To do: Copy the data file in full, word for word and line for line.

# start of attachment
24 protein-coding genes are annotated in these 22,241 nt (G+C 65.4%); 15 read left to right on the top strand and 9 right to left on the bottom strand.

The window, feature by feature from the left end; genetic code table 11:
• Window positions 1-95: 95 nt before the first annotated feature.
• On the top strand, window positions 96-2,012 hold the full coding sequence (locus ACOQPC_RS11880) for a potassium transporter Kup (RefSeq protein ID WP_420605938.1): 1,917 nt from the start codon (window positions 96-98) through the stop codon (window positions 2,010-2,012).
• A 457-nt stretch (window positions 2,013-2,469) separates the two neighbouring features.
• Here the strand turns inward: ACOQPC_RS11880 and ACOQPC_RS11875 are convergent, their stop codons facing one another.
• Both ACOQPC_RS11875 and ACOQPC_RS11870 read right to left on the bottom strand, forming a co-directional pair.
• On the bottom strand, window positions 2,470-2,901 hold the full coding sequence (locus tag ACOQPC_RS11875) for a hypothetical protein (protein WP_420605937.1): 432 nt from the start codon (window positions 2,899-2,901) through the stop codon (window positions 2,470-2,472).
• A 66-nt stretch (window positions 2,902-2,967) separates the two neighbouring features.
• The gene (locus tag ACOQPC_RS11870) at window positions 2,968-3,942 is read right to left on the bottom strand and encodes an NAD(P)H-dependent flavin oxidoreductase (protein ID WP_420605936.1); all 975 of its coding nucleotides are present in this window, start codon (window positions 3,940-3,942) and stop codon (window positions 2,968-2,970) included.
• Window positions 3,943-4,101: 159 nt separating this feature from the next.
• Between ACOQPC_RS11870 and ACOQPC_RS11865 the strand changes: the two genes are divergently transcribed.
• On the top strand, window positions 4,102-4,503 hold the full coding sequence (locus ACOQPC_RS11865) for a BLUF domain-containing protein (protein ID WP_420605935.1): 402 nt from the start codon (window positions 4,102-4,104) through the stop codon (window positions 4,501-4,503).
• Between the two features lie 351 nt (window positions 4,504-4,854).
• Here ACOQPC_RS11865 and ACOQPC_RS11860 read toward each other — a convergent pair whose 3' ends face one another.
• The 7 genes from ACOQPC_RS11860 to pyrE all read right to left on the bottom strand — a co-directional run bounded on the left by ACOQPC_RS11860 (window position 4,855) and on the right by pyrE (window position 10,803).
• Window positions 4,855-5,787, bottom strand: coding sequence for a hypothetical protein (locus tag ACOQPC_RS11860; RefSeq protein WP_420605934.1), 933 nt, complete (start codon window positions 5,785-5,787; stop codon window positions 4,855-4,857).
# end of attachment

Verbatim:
24 protein-coding genes are annotated in these 22,241 nt (G+C 65.4%); 15 read left to right on the top strand and 9 right to left on the bottom strand.

The window, feature by feature from the left end; genetic code table 11:
• Window positions 1-95: 95 nt before the first annotated feature.
• On the top strand, window positions 96-2,012 hold the full coding sequence (locus ACOQPC_RS11880) for a potassium transporter Kup (RefSeq protein ID WP_420605938.1): 1,917 nt from the start codon (window positions 96-98) through the stop codon (window positions 2,010-2,012).
• A 457-nt stretch (window positions 2,013-2,469) separates the two neighbouring features.
• Here the strand turns inward: ACOQPC_RS11880 and ACOQPC_RS11875 are convergent, their stop codons facing one another.
• Both ACOQPC_RS11875 and ACOQPC_RS11870 read right to left on the bottom strand, forming a co-directional pair.
• On the bottom strand, window positions 2,470-2,901 hold the full coding sequence (locus tag ACOQPC_RS11875) for a hypothetical protein (protein WP_420605937.1): 432 nt from the start codon (window positions 2,899-2,901) through the stop codon (window positions 2,470-2,472).
• A 66-nt stretch (window positions 2,902-2,967) separates the two neighbouring features.
• The gene (locus tag ACOQPC_RS11870) at window positions 2,968-3,942 is read right to left on the bottom strand and encodes an NAD(P)H-dependent flavin oxidoreductase (protein ID WP_420605936.1); all 975 of its coding nucleotides are present in this window, start codon (window positions 3,940-3,942) and stop codon (window positions 2,968-2,970) included.
• Window positions 3,943-4,101: 159 nt separating this feature from the next.
• Between ACOQPC_RS11870 and ACOQPC_RS11865 the strand changes: the two genes are divergently transcribed.
• On the top strand, window positions 4,102-4,503 hold the full coding sequence (locus ACOQPC_RS11865) for a BLUF domain-containing protein (protein ID WP_420605935.1): 402 nt from the start codon (window positions 4,102-4,104) through the stop codon (window positions 4,501-4,503).
• Between the two features lie 351 nt (window positions 4,504-4,854).
• Here ACOQPC_RS11865 and ACOQPC_RS11860 read toward each other — a convergent pair whose 3' ends face one another.
• The 7 genes from ACOQPC_RS11860 to pyrE all read right to left on the bottom strand — a co-directional run bounded on the left by ACOQPC_RS11860 (window position 4,855) and on the right by pyrE (window position 10,803).
• Window positions 4,855-5,787, bottom strand: coding sequence for a hypothetical protein (locus tag ACOQPC_RS11860; RefSeq protein WP_420605934.1), 933 nt, complete (start codon window positions 5,785-5,787; stop codon window positions 4,855-4,857).